At some level we are all aware that our past shapes us in subtle but powerful ways. Sometimes though, potent triggers from our current lives or from past lifetimes may set off a chain of events that lead to chronic health conditions. Conventional therapy may or may not be able to control or eliminate the symptoms. It is possible that the condition is traced back not only to some events, but our thoughts and our processing of these events and feelings from the past. “If our thoughts can make us fall sick, they can also help us heal,” writes Dr. Natwar Sharma in Metaphors of Memory: Healing Through past and Current Life Regression (Westland Books).
The book takes up the ambitious aim of bridging the gap between conventional medicine and alternative healing. It is an exploration into the world of regression therapy, a known and researched body of knowledge where hypnotism is used to access memories of the past in order to address a current problem or situation. As an associate professor in paediatrics and paediatric critical care in Saveetha Medical College Chennai, India, Dr.Natwar Sharma is grounded in the realm of conventional medicine. However, his mystic and spiritual bent of mind led him to delve deep into the potential of regression therapy. As a result, he was able to view healing in a more holistic manner. This led to a journey wherein he has successfully helped several patients overcome a host of medical conditions by using past life regression therapy.
For a reader willing to be open and explore alternative healing, Metaphors of Memory is a wonderful introduction. It talks about how current and past life regression can lead to healing through integration of emotions after ‘catharsis’ which is experienced in the regression process. It also delves into the mechanics of how the past can have overarching consequences on the human mind and soul, often manifesting across lifetimes. A strong overpowering event, emotion or thought in the past can be triggered by something in the present. This sets-off a health condition. However, on experiencing regression, there is catharsis and healing. Moreover, new neural pathways are formed in the brain as a result of regression, and gradually one sees a positive change.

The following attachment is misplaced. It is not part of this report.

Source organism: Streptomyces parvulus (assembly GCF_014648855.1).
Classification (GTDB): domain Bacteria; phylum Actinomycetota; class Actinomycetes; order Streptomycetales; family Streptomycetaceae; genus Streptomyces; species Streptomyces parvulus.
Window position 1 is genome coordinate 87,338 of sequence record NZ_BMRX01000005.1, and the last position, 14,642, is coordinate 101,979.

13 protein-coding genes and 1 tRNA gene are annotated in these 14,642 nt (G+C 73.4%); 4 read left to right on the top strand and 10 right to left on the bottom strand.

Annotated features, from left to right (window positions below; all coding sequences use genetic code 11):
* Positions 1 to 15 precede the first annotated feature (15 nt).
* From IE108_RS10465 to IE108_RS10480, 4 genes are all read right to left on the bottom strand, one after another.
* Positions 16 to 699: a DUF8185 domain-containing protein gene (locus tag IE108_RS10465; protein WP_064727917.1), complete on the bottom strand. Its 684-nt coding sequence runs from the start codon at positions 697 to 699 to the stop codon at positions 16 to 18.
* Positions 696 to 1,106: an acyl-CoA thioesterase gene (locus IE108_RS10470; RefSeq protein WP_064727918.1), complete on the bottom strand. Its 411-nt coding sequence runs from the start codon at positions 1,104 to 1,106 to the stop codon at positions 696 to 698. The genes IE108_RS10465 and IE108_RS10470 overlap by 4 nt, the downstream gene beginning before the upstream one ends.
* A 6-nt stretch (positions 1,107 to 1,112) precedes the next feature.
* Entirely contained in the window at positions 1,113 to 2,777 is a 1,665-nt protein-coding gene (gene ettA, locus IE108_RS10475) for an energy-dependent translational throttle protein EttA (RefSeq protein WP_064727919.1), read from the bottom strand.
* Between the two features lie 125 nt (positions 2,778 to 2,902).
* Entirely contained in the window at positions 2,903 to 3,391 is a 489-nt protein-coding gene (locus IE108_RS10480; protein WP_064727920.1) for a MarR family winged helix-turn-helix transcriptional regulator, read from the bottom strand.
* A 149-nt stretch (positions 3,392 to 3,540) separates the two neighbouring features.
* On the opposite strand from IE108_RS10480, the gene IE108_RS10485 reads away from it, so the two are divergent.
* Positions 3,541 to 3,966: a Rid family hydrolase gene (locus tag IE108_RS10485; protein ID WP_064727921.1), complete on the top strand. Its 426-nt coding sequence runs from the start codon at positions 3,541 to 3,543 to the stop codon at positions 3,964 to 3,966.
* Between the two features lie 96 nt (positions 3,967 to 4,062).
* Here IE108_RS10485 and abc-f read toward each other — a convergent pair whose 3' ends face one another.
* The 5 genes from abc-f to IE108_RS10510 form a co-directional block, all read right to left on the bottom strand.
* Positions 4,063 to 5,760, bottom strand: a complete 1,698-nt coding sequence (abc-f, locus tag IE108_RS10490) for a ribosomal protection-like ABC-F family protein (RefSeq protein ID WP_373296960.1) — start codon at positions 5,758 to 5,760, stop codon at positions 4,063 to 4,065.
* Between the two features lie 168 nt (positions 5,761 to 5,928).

Readers who are aware of the concept and want to delve in for further knowledge will also find the book very useful. The examples and case studies in the book provide ample information. At each point, the case studies coupled with Dr. Sharma’s comments and analysis paint a comprehensive and detailed picture of how past life regression works, and why it does so.
One can also glean broader insights as well on reading this book. There are many lessons and thoughts that emerge. These provide pointers to broader ideas. For example, Dr. Sharma points out how pervasive the impact of parenting conditioning as well as mass conditioning can be. Many problems have a root in parental conditioning. This has implications on parenting and how crucial the right kind of parenting could be for producing better human beings who are internally integrated. He also mentions how wars and world events have left a deep impact on people across ages and continues to do so. This points out to the need to address ‘collective trauma’ today.
In all, the book is highly uplifting and positive. The simple language and conversational tone makes this book accessible to anyone who has interest in the subject of past life regression as well as new healing paradigms. Metaphors of Memory is a wonderful study of the power of past life regression and how one can use it as a potent force for holistic healing.